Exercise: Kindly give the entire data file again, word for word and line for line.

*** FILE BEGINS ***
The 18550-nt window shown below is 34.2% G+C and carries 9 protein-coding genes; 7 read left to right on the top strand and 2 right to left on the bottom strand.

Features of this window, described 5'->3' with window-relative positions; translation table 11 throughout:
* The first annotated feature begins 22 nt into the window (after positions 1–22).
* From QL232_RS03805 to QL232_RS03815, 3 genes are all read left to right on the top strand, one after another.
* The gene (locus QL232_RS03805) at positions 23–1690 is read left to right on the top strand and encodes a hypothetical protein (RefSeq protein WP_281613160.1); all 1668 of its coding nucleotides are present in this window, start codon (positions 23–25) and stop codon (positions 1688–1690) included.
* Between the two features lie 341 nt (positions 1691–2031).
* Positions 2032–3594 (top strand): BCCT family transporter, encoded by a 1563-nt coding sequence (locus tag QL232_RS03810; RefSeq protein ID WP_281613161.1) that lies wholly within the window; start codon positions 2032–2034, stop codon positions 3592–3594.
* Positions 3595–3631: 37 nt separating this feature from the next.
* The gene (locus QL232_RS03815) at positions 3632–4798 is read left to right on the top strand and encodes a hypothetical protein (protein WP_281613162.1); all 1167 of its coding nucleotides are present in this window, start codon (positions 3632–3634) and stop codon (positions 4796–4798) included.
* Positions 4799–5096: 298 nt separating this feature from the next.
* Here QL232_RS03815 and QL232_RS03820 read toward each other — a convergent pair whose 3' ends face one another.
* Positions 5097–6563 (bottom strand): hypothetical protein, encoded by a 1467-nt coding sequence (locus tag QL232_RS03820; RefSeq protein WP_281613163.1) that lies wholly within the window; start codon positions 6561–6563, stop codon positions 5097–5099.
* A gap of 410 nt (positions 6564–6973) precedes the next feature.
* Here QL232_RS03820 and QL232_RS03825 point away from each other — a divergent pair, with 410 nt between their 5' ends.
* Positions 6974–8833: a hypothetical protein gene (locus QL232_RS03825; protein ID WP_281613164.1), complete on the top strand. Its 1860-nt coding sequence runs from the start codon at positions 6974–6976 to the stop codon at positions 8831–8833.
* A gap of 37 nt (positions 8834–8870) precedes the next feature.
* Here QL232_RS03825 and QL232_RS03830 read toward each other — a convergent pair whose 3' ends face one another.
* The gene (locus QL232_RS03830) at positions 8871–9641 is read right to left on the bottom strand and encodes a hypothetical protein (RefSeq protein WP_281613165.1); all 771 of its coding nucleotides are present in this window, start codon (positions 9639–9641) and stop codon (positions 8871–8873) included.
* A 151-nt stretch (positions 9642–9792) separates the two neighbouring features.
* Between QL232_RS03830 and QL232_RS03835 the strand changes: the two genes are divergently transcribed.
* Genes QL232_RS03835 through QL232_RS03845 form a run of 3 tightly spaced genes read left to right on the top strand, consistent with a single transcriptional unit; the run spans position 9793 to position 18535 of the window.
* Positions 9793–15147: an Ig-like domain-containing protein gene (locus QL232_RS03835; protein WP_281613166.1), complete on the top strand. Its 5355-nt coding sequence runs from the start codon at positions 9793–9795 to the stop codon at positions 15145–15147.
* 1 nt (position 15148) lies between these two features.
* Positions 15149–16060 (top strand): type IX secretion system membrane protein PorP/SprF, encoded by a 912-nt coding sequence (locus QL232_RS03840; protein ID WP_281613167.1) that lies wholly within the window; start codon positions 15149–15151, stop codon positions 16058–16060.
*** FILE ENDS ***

The 18550-nt window shown below is 34.2% G+C and carries 9 protein-coding genes; 7 read left to right on the top strand and 2 right to left on the bottom strand.

Features of this window, described 5'->3' with window-relative positions; translation table 11 throughout:
* The first annotated feature begins 22 nt into the window (after positions 1–22).
* From QL232_RS03805 to QL232_RS03815, 3 genes are all read left to right on the top strand, one after another.
* The gene (locus QL232_RS03805) at positions 23–1690 is read left to right on the top strand and encodes a hypothetical protein (RefSeq protein WP_281613160.1); all 1668 of its coding nucleotides are present in this window, start codon (positions 23–25) and stop codon (positions 1688–1690) included.
* Between the two features lie 341 nt (positions 1691–2031).
* Positions 2032–3594 (top strand): BCCT family transporter, encoded by a 1563-nt coding sequence (locus tag QL232_RS03810; RefSeq protein ID WP_281613161.1) that lies wholly within the window; start codon positions 2032–2034, stop codon positions 3592–3594.
* Positions 3595–3631: 37 nt separating this feature from the next.
* The gene (locus QL232_RS03815) at positions 3632–4798 is read left to right on the top strand and encodes a hypothetical protein (protein WP_281613162.1); all 1167 of its coding nucleotides are present in this window, start codon (positions 3632–3634) and stop codon (positions 4796–4798) included.
* Positions 4799–5096: 298 nt separating this feature from the next.
* Here QL232_RS03815 and QL232_RS03820 read toward each other — a convergent pair whose 3' ends face one another.
* Positions 5097–6563 (bottom strand): hypothetical protein, encoded by a 1467-nt coding sequence (locus tag QL232_RS03820; RefSeq protein WP_281613163.1) that lies wholly within the window; start codon positions 6561–6563, stop codon positions 5097–5099.
* A gap of 410 nt (positions 6564–6973) precedes the next feature.
* Here QL232_RS03820 and QL232_RS03825 point away from each other — a divergent pair, with 410 nt between their 5' ends.
* Positions 6974–8833: a hypothetical protein gene (locus QL232_RS03825; protein ID WP_281613164.1), complete on the top strand. Its 1860-nt coding sequence runs from the start codon at positions 6974–6976 to the stop codon at positions 8831–8833.
* A gap of 37 nt (positions 8834–8870) precedes the next feature.
* Here QL232_RS03825 and QL232_RS03830 read toward each other — a convergent pair whose 3' ends face one another.
* The gene (locus QL232_RS03830) at positions 8871–9641 is read right to left on the bottom strand and encodes a hypothetical protein (RefSeq protein WP_281613165.1); all 771 of its coding nucleotides are present in this window, start codon (positions 9639–9641) and stop codon (positions 8871–8873) included.
* A 151-nt stretch (positions 9642–9792) separates the two neighbouring features.
* Between QL232_RS03830 and QL232_RS03835 the strand changes: the two genes are divergently transcribed.
* Genes QL232_RS03835 through QL232_RS03845 form a run of 3 tightly spaced genes read left to right on the top strand, consistent with a single transcriptional unit; the run spans position 9793 to position 18535 of the window.
* Positions 9793–15147: an Ig-like domain-containing protein gene (locus QL232_RS03835; protein WP_281613166.1), complete on the top strand. Its 5355-nt coding sequence runs from the start codon at positions 9793–9795 to the stop codon at positions 15145–15147.
* 1 nt (position 15148) lies between these two features.
* Positions 15149–16060 (top strand): type IX secretion system membrane protein PorP/SprF, encoded by a 912-nt coding sequence (locus QL232_RS03840; protein ID WP_281613167.1) that lies wholly within the window; start codon positions 15149–15151, stop codon positions 16058–16060.